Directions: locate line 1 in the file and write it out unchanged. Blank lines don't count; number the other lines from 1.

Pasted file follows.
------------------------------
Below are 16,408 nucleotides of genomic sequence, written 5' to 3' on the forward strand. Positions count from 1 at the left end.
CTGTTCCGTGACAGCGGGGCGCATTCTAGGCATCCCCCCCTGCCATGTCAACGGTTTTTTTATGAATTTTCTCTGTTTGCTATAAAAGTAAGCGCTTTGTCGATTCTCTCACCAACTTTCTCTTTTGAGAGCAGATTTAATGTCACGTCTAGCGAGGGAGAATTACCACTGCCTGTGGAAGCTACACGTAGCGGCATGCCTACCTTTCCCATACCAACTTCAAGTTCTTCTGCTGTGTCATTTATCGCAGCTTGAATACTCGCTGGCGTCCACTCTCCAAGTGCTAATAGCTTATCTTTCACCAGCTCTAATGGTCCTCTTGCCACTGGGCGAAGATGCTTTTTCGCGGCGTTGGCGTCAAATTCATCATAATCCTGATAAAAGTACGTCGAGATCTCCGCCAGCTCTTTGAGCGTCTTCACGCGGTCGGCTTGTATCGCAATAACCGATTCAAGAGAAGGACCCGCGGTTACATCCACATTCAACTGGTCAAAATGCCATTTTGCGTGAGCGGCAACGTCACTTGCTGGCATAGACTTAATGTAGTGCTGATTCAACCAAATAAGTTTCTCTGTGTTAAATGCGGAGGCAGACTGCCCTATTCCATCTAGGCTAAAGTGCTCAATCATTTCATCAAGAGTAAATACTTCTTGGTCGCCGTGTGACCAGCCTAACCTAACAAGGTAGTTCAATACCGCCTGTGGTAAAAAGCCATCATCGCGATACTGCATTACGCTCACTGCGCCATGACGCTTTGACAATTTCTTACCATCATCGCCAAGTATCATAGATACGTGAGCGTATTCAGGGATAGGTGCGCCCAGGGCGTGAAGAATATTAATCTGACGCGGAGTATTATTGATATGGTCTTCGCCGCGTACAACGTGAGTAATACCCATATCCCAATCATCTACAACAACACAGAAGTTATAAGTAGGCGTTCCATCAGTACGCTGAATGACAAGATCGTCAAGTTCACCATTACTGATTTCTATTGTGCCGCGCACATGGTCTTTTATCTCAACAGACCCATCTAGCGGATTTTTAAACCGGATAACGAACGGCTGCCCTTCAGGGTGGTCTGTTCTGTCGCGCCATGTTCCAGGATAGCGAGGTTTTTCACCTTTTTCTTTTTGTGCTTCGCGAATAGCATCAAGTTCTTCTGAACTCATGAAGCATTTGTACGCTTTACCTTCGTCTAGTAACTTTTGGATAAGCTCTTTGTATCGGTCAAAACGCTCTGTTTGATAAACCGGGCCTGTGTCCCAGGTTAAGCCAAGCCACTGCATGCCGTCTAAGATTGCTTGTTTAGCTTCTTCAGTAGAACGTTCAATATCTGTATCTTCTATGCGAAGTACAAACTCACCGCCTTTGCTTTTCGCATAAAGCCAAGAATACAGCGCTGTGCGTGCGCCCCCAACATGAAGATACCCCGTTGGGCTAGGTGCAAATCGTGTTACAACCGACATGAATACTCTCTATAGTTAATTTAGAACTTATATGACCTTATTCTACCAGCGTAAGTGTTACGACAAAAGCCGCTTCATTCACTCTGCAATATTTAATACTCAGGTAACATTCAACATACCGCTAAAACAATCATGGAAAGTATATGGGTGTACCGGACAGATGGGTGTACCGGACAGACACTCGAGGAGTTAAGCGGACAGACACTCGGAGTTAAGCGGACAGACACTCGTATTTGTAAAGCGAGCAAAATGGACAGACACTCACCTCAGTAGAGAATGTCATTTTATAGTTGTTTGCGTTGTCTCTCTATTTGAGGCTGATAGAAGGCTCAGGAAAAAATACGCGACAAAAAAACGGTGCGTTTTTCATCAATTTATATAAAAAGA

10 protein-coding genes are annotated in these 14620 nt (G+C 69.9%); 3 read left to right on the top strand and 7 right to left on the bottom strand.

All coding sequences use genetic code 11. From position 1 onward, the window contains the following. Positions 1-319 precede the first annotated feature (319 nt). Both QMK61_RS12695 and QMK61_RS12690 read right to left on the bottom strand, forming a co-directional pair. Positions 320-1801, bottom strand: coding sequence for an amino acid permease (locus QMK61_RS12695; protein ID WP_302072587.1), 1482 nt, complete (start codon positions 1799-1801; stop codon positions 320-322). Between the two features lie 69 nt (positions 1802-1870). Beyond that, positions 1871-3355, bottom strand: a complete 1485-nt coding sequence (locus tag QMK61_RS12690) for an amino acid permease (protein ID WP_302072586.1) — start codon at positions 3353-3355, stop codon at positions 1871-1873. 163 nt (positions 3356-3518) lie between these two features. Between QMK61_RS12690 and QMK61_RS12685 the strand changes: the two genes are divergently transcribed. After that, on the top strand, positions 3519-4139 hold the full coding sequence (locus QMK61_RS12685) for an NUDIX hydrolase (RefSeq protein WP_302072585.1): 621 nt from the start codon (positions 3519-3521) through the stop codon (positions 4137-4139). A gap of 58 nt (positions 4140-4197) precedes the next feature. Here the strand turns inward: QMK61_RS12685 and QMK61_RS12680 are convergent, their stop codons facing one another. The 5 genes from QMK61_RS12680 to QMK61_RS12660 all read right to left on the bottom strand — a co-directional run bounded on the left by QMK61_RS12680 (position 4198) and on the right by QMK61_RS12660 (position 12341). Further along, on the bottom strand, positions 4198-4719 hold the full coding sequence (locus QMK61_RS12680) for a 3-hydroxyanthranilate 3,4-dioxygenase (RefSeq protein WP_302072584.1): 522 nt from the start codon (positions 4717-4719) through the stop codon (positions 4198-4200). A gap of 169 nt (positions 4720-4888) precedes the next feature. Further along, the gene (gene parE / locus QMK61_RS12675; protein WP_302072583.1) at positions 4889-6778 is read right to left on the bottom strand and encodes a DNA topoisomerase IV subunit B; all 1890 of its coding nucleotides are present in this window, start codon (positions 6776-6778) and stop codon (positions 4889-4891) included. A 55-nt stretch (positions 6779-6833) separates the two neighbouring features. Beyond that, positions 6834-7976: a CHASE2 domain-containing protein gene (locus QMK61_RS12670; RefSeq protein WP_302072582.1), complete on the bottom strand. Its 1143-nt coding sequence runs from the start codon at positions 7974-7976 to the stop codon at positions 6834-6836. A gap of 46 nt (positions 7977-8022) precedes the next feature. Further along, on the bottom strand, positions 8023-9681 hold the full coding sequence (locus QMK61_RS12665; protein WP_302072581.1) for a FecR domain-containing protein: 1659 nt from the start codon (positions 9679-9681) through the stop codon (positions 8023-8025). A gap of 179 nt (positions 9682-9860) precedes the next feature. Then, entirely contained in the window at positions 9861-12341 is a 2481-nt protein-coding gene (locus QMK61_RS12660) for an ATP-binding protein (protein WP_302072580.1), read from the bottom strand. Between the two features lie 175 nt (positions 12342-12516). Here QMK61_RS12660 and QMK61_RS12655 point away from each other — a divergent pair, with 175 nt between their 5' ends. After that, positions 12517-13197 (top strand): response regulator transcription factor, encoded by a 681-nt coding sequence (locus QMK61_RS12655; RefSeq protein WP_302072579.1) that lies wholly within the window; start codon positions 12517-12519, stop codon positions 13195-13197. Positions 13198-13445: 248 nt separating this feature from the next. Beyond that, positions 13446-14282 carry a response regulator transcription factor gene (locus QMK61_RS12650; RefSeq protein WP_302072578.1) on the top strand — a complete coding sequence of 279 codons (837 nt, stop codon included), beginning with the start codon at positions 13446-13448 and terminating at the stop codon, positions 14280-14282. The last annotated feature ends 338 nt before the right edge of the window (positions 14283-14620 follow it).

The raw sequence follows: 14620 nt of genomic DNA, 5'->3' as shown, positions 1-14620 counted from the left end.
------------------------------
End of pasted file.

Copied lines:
Below are 16,408 nucleotides of genomic sequence, written 5' to 3' on the forward strand. Positions count from 1 at the left end.